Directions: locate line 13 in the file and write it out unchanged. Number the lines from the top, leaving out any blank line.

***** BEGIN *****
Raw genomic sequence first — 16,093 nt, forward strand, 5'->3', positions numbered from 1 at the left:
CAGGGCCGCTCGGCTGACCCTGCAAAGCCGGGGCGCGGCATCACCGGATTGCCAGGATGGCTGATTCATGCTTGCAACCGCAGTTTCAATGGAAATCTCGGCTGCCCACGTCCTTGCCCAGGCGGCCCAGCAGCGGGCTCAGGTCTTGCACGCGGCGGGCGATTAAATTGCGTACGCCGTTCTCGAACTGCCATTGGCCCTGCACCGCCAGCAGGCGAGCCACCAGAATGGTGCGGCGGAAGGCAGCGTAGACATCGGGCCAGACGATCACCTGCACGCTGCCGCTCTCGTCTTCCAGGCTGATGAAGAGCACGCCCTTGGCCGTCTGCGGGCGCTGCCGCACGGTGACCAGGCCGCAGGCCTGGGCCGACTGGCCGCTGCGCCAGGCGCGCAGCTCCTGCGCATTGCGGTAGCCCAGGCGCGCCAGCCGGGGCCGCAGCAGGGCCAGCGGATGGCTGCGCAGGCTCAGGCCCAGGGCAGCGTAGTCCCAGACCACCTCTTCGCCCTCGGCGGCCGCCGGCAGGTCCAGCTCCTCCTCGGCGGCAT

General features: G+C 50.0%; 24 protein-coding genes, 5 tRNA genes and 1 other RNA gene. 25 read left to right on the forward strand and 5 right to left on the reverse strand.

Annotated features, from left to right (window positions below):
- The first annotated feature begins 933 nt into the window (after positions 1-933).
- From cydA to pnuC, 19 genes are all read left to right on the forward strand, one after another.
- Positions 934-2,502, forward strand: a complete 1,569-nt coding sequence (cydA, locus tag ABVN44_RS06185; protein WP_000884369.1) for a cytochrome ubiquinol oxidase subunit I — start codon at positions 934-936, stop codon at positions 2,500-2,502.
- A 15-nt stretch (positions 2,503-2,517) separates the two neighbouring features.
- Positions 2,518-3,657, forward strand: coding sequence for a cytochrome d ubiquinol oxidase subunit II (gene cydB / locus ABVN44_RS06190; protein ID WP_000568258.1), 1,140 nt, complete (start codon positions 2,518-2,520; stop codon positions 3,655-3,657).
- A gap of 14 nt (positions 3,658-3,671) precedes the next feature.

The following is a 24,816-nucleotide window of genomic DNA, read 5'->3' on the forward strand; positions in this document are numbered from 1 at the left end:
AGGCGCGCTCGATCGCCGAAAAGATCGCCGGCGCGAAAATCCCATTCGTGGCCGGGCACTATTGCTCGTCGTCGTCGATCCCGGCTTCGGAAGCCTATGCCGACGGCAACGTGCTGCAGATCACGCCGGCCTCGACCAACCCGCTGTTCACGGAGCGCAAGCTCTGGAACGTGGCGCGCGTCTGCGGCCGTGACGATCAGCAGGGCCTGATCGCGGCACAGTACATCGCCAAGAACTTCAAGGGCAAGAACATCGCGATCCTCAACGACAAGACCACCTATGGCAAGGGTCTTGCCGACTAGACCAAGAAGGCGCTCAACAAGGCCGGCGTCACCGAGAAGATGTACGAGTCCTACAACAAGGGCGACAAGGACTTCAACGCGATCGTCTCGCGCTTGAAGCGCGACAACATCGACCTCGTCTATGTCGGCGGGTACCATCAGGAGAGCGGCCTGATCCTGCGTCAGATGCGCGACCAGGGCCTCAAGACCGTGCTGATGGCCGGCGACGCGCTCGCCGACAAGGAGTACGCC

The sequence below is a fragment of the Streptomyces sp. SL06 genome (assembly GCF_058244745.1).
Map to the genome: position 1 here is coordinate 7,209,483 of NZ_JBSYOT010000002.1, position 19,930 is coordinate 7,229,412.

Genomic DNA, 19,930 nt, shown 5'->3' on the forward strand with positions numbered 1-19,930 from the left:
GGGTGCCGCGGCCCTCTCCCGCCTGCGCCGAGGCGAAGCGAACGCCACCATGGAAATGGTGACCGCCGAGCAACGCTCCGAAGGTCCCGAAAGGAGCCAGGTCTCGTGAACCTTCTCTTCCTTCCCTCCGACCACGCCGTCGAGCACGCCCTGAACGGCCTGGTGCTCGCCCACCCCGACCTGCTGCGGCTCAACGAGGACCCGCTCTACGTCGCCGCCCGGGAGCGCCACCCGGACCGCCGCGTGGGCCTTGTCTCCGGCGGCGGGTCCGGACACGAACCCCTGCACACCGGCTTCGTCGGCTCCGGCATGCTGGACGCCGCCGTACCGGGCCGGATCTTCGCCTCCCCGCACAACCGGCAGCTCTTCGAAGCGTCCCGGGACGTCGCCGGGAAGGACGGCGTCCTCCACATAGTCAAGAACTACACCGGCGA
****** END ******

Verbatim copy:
The sequence below is a fragment of the Streptomyces sp. SL06 genome (assembly GCF_058244745.1).